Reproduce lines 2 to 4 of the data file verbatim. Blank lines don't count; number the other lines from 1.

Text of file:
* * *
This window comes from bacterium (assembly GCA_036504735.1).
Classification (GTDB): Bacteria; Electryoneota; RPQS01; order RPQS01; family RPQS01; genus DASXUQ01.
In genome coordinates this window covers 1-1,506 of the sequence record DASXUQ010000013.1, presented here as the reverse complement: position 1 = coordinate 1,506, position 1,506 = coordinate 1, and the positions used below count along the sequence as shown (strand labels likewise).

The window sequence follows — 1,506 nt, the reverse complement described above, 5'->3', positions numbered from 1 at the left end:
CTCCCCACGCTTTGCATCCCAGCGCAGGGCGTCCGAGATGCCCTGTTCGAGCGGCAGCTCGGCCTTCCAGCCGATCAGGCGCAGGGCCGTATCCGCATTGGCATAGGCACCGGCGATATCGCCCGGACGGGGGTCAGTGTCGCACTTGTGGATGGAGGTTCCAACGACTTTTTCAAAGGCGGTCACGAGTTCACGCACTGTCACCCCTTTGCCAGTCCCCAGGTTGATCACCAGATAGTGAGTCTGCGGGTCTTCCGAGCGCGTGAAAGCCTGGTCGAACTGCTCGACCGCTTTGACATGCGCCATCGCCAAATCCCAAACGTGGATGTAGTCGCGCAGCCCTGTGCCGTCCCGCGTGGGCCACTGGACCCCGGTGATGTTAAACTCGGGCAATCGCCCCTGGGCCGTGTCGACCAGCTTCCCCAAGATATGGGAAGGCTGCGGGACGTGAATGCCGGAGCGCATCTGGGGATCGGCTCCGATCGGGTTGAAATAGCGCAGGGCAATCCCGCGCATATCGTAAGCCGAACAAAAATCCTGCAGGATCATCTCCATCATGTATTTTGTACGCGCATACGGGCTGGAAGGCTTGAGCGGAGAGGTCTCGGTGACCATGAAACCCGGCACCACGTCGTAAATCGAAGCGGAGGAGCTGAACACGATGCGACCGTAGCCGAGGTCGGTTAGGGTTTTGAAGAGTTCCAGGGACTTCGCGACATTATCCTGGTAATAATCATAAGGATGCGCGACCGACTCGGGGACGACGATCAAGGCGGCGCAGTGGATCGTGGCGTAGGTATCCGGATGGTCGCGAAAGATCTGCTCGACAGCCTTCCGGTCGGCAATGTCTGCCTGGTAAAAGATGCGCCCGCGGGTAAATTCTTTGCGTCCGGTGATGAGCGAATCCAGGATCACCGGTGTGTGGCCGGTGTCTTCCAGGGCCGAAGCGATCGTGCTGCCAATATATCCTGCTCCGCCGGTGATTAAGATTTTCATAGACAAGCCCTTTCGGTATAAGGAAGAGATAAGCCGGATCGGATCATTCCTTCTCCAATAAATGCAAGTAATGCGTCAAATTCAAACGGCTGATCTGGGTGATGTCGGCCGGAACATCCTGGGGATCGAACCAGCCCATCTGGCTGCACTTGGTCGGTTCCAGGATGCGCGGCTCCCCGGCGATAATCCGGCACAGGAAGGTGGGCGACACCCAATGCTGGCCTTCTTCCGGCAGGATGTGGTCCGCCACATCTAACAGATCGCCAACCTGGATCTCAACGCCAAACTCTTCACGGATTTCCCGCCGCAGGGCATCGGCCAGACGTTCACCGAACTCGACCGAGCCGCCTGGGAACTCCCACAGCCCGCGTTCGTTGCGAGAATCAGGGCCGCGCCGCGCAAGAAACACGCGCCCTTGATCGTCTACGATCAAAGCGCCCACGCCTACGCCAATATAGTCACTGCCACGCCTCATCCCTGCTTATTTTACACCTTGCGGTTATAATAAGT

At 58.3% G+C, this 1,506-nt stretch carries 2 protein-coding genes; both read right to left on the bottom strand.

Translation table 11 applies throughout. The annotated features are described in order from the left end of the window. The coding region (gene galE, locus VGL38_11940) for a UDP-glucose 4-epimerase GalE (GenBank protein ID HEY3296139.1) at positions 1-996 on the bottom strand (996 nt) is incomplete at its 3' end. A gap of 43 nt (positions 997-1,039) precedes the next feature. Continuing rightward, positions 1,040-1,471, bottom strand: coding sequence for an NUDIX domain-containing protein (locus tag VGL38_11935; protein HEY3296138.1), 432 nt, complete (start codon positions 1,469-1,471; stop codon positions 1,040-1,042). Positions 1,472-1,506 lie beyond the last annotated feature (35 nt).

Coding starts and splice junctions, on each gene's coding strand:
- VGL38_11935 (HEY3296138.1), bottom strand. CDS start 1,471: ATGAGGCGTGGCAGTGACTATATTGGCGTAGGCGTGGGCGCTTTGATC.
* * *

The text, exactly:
Classification (GTDB): Bacteria; Electryoneota; RPQS01; order RPQS01; family RPQS01; genus DASXUQ01.
In genome coordinates this window covers 1-1,506 of the sequence record DASXUQ010000013.1, presented here as the reverse complement: position 1 = coordinate 1,506, position 1,506 = coordinate 1, and the positions used below count along the sequence as shown (strand labels likewise).

The window sequence follows — 1,506 nt, the reverse complement described above, 5'->3', positions numbered from 1 at the left end: